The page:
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Serological status for TORCH in women of childbearing age: a decade-long surveillance (2012-2022) in Italy

  • Autori: Palazzotto, Emilia; Bonura, Floriana; Cala', Cinzia; Capra, Giuseppina; Pistoia, Daniela; Mangione, Donatella; Mascarella, Chiara; Mini', Giuseppe; Enea, Marco; Giammanco, Giovanni; Ferraro, Donatella; De Grazia, Simona
  • Anno di pubblicazione: 2023
  • Tipologia: Articolo in rivista
  • OA Link:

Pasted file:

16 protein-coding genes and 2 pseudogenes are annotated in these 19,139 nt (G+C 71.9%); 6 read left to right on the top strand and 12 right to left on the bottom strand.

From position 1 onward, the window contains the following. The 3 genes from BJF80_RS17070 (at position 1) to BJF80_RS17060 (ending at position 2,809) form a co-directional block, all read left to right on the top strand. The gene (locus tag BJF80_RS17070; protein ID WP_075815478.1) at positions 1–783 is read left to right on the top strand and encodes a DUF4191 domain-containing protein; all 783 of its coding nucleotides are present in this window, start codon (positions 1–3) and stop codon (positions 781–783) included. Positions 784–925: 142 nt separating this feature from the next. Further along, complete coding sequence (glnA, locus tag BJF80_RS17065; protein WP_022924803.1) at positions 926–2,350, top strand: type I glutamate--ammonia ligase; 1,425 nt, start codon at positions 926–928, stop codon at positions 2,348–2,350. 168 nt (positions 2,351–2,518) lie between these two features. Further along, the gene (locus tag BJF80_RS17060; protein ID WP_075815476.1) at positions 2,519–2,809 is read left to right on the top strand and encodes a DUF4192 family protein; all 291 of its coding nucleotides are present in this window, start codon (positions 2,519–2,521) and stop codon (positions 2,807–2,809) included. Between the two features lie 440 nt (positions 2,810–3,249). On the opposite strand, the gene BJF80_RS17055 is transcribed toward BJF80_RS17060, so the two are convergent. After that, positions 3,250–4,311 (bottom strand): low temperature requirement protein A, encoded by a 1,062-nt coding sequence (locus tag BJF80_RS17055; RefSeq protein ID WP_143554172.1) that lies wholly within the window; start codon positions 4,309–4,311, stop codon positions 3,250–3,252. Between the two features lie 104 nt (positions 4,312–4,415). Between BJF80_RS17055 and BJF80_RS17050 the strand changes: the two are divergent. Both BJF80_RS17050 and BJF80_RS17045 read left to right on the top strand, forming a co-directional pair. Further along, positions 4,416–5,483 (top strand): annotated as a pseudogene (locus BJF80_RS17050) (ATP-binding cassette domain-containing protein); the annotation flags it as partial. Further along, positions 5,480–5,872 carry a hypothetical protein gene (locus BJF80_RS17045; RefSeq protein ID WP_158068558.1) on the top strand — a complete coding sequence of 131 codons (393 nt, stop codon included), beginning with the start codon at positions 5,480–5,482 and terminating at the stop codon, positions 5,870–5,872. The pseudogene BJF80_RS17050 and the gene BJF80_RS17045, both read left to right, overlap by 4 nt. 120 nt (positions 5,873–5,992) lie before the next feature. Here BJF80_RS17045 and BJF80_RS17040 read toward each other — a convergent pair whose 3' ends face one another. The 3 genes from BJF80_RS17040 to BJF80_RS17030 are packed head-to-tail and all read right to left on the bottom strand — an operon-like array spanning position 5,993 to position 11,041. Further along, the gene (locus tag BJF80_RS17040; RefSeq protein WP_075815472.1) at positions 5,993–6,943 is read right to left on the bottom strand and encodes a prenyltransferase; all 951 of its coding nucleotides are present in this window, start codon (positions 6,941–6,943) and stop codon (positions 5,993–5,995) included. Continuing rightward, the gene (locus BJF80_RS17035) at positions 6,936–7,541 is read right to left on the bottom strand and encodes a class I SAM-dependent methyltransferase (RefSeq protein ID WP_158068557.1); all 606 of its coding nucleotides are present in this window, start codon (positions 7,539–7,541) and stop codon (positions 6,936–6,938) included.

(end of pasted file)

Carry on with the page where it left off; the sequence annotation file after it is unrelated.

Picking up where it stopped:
Introduction. Serological screening and seroprevalence data for TORCH infections represent a key instrument to estimate immunity and vaccination levels and exposure rates to prevent and treat TORCH congenital infections.Hypothesis. Serology allows us to identify women susceptible to primary infection.Aim. Assess the prevalence of women at risk of primary infections by TORCH pathogens in Palermo, Sicily, Italy, in the decade 2012-2022. Methodology. A retrospective study was performed to evaluate the serological status (IgG and/or IgM) of 2359 women of childbearing age (WCBA), ranging from 16 to 46 years, attending the AOUP 'P. Giaccone' University Hospital of Palermo.Results. The results showed an overall prevalence of anti -TORCH IgG of 90.5 % for herpesvirus (HSV), 81.2 % for rubella virus (RV), 72.1 % for cytomegalovirus (CMV), 20.9 % for Toxoplasma gondii (TOX) and 4.8 % for Treponema pallidum (TP). IgM positivity was 16.9 % for HSV2, 10.3 % for TOX, 4 % for CMV and, 2 % for RV. A recent/active infection by TP was confirmed in 28.3 % of the seropositive women. Our results indicate that only a small percentage of WCBA were subjected to a comprehensive TORCH serological screening, while most WCBA were only tested for a single pathogen. In addition, no significant differences were found in terms of the overall TORCH IgG seroprevalence among different age groups (P>0.05).Conclusion. Identifying WCBA at risk of exposure during pregnancy allows us to prevent and reduce possible congenital infections, providing detailed guidelines and instructions. The results of this study showed that in Italy the risk of acquiring a primary infection by a TORCH agent is still high, therefore effective prevention strategies, including serological screening, should be implemented.